Kirk Hammett of Metallica: Hardwired for a Twitter War With Donald Trump

Looks like Metallica is hardwired to succeed. The band achieved their sixth No. 1 album on the Billboard 200 Monday with their latest release Hardwired... to Self-Destruct. After the collection came out on Nov. 18, the record earned 291,000 equivalent album units in the week ending Nov. 24. This is Metallica’s first studio album since Death Magnetic (2008). Hardwired is the third-largest debut of 2016 behind Drake’s Views (1.04 million units) and Beyonce’s Lemonade (653,000 units). It also sold more in its first week than any rock album in two and a half years, Billboard reports. Bruno Mars' 24K Magic and Miranda Lambert'sThe Weight of These Wings debuted at Nos. 2 and 3, respectively. Mars hit 231,000 units and Lambert hit 133,000. In EW's A review of 24K Magic, Eric Renner Brown writes, "Perhaps more than any of his Top 40 peers, attention to detail and world-class chops are what makes Mars’ music tick; those qualities enable “24K Magic” to practically levitate, from its vocoder-channeled opening call to the dancefloor to its ebullient chorus." EW gave The Weight of These Wings an A-, and in her review, Leah Greenblatt writes, "These 24 songs—notably free of slick production and special guests—do feel like a sort of emotional jailbreak, restless open-road anthems and raw-nerved confessionals written by a woman with her hands on the wheel and no particular desire for a steady plus-one in the passenger seat."

Metallica doesn't mix politics and music, but when guitarist Kirk Hammett sat down for an interview in Toronto, it didn't take much for him to spill his views on Donald Trump and that the band -- frontman James Hetfield, drummer Lars Ulrich, bassist Rob Trujillo -- "wants the world to be a better place." Their recent club show in Toronto benefited the Daily Bread Food Bank.

An avid surfer and environmentalist, Hammett is certain he could get into a Twitter war with the president-elect with some well-chosen words and does not find that to be an impressive quality in a leader. Even initial light talk about the release of the band's new album, Hardwired…to Self Destruct, hints at how he sees the world dividing.

The six-string savant truly sounded flabbergasted that Trump will soon head the United States of America, but will he use Metallica's sizeable platform as they head out to play stadiums and arenas next year to get his point across? Read on.

You've been playing some small shows for charity, like the Opera House in Toronto (capacity 950). How much fun is that for you?

Whenever we play a smaller venue like that, it's always super fun for us. It's really easier to get the vibe going between us four and then once it happens, it's exponential, and it's great to be able to see everyone in the building.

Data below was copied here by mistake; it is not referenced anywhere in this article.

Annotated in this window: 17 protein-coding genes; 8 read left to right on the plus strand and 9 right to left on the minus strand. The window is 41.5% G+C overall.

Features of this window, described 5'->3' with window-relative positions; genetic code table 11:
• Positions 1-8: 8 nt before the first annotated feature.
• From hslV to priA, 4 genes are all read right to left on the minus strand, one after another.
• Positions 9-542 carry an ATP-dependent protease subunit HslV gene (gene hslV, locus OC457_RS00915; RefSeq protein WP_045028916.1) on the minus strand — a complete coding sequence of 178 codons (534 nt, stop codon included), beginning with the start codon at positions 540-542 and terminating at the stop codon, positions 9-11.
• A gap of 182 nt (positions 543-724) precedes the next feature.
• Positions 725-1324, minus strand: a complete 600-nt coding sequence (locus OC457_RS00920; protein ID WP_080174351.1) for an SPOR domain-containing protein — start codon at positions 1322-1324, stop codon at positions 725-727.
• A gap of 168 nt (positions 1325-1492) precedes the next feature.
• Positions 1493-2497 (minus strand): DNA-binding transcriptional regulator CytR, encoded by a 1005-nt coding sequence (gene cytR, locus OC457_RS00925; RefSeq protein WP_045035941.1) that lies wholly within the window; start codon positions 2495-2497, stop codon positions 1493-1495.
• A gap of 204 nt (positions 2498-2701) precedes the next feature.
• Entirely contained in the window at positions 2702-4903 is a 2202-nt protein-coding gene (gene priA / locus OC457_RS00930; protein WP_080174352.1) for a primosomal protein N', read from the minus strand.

It was packed.

I know. It was crazy. It was cool because every time I stepped onto my lead guitar sound and went into a guitar solo, I could tell the whole sound was filling the entire room.

No trap doors. No giant…

Skeletons coming out.

Just you guys.

Just us. And that's how we started. Whenever we play a place like that, it just brings me back to when we played stuff like that pretty much four, five nights a week. That was a really cool time in our lives, and it's good to just go back there occasionally.

It's been eight years between studio albums. There's not a lot of hard rock or metal on the charts or on awards shows. What is the feeling when you're about to release an album?

It's a different time and place now than it was when Death Magnetic came out, and when Death Magnetic came out it was a different time and place than when St. Anger came out, and so we've got used to the fact that when we put out an album, we really can't be sure what the state of the industry will be like, because things change so much. The world is so connected, but at the same time so divided. It's really hard to get any sort of vibe on what people are really thinking these days, because it really could be anything. It's really hard to find a balance.

So taking all those considerations in, I just tell myself what I always tell myself when we release an album -- and I've been telling myself this since Ride the Lightning [1984]: I know with this particular piece of work, that every one of us put in so much time, so much effort, 110 percent, all four of us to make this the best possible album that we could make at this point in time. I truly believe that. And so when an album comes out, I tend to just sit and wait and whatever feedback comes in comes in, I stick with my safety net, which is I know in my heart of hearts that we made the best album we could, and I like the album. I'm into the album. It's great. It's everyone else's own trip whether they like it or not.

Were you doing a countdown in your head: "Oh, at midnight, it will be released?"